Tips for safe return to travel amidst COVID-19.
BANGKOK – With the re-opening of travel in Thailand on November 1, International SOS is offering important health and safety tips for organisations on how to safely return to business travel.
The latest data from International SOS reveals that global business trip volumes have increased fourfold and sevenfold in domestic trip since May 20211. However, the pandemic has added a new layer of complexity to travel. Constantly evolving travel regulations and increased security and health risks mean that trips are now nine-times more like to result in an evacuation1. These findings were released by International SOS, the world’s leading health and security services company with 12,000 clients worldwide.
International SOS has been supporting their clients on a safe return to travel throughout the pandemic. In the past year, it has observed 60% increase in number of cases per 100 trips and 80% increase in high severity security incidents. Although some uncertainties remain, the future of travel means that significant changes in the aviation, hospitality and travel industries are already underway. The three main pillars to 'Safely Resuming Travel Amidst COVID -19' include: 1 -Protect your travellers, 2- Protect your business, 3- Comply with the law.
Travel Restrictions – a big challenge for travellers and employers
The complex and highly volatile cross-border COVID-19 restrictions have generated a strong additional workload for travellers, a surge of demand to their employers to help them, and particularly to HR & security teams for trusted sources of health and security information and advice, as well help with local law enforcement.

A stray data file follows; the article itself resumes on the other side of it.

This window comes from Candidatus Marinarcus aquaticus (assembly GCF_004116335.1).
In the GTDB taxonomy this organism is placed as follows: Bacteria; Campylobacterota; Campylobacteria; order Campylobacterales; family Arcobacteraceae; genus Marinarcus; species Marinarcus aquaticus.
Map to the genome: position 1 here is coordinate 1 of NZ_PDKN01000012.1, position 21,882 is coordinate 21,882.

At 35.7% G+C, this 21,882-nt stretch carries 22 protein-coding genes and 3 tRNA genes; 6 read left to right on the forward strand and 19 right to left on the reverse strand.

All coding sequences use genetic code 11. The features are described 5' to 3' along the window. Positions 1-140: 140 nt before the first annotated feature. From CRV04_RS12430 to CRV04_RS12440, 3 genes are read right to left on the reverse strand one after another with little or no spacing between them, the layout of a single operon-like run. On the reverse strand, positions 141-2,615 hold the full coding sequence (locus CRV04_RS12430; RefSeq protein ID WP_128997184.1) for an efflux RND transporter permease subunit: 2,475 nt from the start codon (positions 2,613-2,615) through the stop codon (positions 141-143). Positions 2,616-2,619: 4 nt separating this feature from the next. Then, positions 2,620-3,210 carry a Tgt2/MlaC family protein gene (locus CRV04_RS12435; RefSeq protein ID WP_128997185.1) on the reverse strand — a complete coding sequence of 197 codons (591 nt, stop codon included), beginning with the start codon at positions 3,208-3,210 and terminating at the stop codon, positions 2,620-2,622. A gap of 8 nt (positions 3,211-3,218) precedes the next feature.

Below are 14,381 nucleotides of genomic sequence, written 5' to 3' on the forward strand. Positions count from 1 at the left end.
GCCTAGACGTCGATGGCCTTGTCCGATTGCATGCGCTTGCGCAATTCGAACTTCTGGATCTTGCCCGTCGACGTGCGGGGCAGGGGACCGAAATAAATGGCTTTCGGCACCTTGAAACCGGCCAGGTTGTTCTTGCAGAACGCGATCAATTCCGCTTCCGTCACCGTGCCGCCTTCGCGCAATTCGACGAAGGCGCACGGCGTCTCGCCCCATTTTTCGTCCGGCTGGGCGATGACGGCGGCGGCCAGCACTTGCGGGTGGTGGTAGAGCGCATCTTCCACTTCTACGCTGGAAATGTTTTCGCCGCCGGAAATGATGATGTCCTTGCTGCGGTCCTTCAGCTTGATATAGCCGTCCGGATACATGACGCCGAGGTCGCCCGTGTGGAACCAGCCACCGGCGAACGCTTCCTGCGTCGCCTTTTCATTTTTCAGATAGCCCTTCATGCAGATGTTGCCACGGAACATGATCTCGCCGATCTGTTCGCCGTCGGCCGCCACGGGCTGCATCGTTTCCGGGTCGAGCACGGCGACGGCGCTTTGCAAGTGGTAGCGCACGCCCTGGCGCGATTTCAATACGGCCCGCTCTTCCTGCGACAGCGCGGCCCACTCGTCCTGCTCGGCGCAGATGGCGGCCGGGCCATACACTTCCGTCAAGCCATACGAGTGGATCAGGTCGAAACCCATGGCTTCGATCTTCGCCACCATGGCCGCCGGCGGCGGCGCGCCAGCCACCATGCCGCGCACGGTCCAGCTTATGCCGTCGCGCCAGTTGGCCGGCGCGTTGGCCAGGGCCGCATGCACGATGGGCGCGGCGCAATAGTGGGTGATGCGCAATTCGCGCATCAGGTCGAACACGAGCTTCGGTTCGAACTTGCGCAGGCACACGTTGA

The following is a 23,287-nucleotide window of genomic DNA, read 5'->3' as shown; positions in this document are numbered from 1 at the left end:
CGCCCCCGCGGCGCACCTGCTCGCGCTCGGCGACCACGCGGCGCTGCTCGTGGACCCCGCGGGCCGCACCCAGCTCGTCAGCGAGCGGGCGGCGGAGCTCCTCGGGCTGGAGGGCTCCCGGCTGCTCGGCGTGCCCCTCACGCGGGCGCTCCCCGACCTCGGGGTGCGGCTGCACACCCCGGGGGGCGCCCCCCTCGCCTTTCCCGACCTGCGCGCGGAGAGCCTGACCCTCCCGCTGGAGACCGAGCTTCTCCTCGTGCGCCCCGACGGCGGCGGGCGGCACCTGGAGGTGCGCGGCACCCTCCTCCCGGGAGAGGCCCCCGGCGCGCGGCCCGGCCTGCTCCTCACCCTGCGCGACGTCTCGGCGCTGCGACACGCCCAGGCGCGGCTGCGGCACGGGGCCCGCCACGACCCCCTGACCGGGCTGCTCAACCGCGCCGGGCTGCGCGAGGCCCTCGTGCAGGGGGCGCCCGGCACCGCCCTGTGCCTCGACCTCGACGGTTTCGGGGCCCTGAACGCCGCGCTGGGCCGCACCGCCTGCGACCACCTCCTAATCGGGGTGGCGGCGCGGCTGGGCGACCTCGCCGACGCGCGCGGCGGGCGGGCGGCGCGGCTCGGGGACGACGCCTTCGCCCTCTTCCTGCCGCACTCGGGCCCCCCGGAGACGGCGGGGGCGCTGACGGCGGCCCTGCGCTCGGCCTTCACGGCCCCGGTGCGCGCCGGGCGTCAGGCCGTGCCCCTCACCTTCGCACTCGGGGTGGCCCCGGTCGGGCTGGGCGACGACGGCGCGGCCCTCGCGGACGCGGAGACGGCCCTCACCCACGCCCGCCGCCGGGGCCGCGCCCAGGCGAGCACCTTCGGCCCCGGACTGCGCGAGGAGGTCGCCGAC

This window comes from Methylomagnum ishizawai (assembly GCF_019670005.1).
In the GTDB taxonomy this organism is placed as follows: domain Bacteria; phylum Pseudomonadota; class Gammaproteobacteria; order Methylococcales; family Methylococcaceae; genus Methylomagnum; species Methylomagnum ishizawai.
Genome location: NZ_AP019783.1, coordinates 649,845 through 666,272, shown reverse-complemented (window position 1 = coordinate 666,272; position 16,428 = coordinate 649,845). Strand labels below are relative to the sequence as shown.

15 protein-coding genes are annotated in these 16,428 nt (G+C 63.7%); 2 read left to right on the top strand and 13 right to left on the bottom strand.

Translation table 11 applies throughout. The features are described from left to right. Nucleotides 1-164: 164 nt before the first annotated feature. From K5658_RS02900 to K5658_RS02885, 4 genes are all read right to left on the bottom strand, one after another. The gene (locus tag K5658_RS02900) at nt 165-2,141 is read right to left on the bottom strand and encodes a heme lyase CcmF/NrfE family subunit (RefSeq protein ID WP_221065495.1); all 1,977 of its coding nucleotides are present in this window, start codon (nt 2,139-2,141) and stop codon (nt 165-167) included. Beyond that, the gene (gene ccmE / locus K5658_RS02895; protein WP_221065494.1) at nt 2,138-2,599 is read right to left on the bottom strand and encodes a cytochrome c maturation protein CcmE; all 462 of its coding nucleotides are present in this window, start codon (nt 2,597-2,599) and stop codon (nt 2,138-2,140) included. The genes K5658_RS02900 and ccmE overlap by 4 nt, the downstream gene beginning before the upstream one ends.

International SOS Dr. Jamon Ngoencharee, said, "According to the findings, trips are nine-times more likely to result in a medical evacuation so managers would need to review their travel policy and ensure compliance to local guidelines to minimise risk to their workforce. Travel policy should include health interventions, managing testing & quarantine process for travellers, providing accurate information, including the current COVID-19 risk and healthcare infrastructure in the arrival destination.”
Security specialist Mr. Sarawut Thamjun, Security Manager, Asia Pacific for International SOS said, "The new travel reality requires managers to consider assignee populations, including dependents, and provide individual risk assessments supported by everything from access to healthcare to teleconsultation, security or mental health support. Organisations need to fulfil their duty of care responsibilities by clearly communicating risks and their mitigation measures to their employees and provide both health, security and emotional support should an incident occur.
For either domestic or international travel, it means also monitoring ongoing community transmissions and local restrictions, while assessing the security environment and healthcare capabilities in the host destination. The path to safe travel starts with accurate on the ground health intelligence before departure and requires remaining both flexible and adaptive. This means using scenarios to guide the decision-making process supported by plans for disruption based on a detailed response plan.”
1 Analysis based on International Assistance Case Data (1 May 2020 – 31 August 2021) and International SOS Alerts (1 Jan 2019 – 31 July 2021).